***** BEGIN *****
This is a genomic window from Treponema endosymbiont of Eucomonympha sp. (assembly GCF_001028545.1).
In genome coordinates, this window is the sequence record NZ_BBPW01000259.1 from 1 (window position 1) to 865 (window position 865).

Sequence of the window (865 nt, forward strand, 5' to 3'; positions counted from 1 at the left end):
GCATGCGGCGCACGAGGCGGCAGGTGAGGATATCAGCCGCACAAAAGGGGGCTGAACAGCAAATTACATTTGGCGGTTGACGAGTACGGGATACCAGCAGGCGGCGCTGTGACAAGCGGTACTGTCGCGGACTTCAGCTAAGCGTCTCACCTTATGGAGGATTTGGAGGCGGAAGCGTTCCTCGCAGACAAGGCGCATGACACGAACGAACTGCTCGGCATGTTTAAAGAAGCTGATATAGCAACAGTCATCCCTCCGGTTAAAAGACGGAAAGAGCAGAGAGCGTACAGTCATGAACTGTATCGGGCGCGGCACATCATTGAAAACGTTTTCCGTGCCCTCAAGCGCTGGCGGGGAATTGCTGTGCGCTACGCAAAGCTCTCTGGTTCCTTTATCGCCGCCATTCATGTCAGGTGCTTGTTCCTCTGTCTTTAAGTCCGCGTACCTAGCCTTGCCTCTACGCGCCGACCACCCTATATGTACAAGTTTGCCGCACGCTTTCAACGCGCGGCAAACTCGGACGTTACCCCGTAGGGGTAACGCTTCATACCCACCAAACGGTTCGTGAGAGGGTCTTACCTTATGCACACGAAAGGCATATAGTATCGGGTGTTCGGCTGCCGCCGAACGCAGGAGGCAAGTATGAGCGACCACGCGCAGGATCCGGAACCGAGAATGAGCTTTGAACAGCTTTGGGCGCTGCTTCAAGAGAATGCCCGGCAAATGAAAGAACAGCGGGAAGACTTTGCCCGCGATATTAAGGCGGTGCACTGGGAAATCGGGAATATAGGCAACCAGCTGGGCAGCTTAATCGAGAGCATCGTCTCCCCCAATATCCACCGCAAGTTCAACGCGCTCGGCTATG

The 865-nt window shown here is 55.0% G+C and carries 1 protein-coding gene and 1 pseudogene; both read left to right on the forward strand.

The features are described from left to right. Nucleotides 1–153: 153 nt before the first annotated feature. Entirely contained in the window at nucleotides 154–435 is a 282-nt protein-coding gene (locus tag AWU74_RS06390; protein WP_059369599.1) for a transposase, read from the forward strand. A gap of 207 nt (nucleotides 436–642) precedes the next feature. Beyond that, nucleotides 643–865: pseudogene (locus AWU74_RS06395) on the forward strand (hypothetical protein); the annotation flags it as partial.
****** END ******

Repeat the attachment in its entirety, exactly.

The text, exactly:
This is a genomic window from Treponema endosymbiont of Eucomonympha sp. (assembly GCF_001028545.1).
In genome coordinates, this window is the sequence record NZ_BBPW01000259.1 from 1 (window position 1) to 865 (window position 865).

Sequence of the window (865 nt, forward strand, 5' to 3'; positions counted from 1 at the left end):
GCATGCGGCGCACGAGGCGGCAGGTGAGGATATCAGCCGCACAAAAGGGGGCTGAACAGCAAATTACATTTGGCGGTTGACGAGTACGGGATACCAGCAGGCGGCGCTGTGACAAGCGGTACTGTCGCGGACTTCAGCTAAGCGTCTCACCTTATGGAGGATTTGGAGGCGGAAGCGTTCCTCGCAGACAAGGCGCATGACACGAACGAACTGCTCGGCATGTTTAAAGAAGCTGATATAGCAACAGTCATCCCTCCGGTTAAAAGACGGAAAGAGCAGAGAGCGTACAGTCATGAACTGTATCGGGCGCGGCACATCATTGAAAACGTTTTCCGTGCCCTCAAGCGCTGGCGGGGAATTGCTGTGCGCTACGCAAAGCTCTCTGGTTCCTTTATCGCCGCCATTCATGTCAGGTGCTTGTTCCTCTGTCTTTAAGTCCGCGTACCTAGCCTTGCCTCTACGCGCCGACCACCCTATATGTACAAGTTTGCCGCACGCTTTCAACGCGCGGCAAACTCGGACGTTACCCCGTAGGGGTAACGCTTCATACCCACCAAACGGTTCGTGAGAGGGTCTTACCTTATGCACACGAAAGGCATATAGTATCGGGTGTTCGGCTGCCGCCGAACGCAGGAGGCAAGTATGAGCGACCACGCGCAGGATCCGGAACCGAGAATGAGCTTTGAACAGCTTTGGGCGCTGCTTCAAGAGAATGCCCGGCAAATGAAAGAACAGCGGGAAGACTTTGCCCGCGATATTAAGGCGGTGCACTGGGAAATCGGGAATATAGGCAACCAGCTGGGCAGCTTAATCGAGAGCATCGTCTCCCCCAATATCCACCGCAAGTTCAACGCGCTCGGCTATG

The 865-nt window shown here is 55.0% G+C and carries 1 protein-coding gene and 1 pseudogene; both read left to right on the forward strand.

The features are described from left to right. Nucleotides 1–153: 153 nt before the first annotated feature. Entirely contained in the window at nucleotides 154–435 is a 282-nt protein-coding gene (locus tag AWU74_RS06390; protein WP_059369599.1) for a transposase, read from the forward strand. A gap of 207 nt (nucleotides 436–642) precedes the next feature. Beyond that, nucleotides 643–865: pseudogene (locus AWU74_RS06395) on the forward strand (hypothetical protein); the annotation flags it as partial.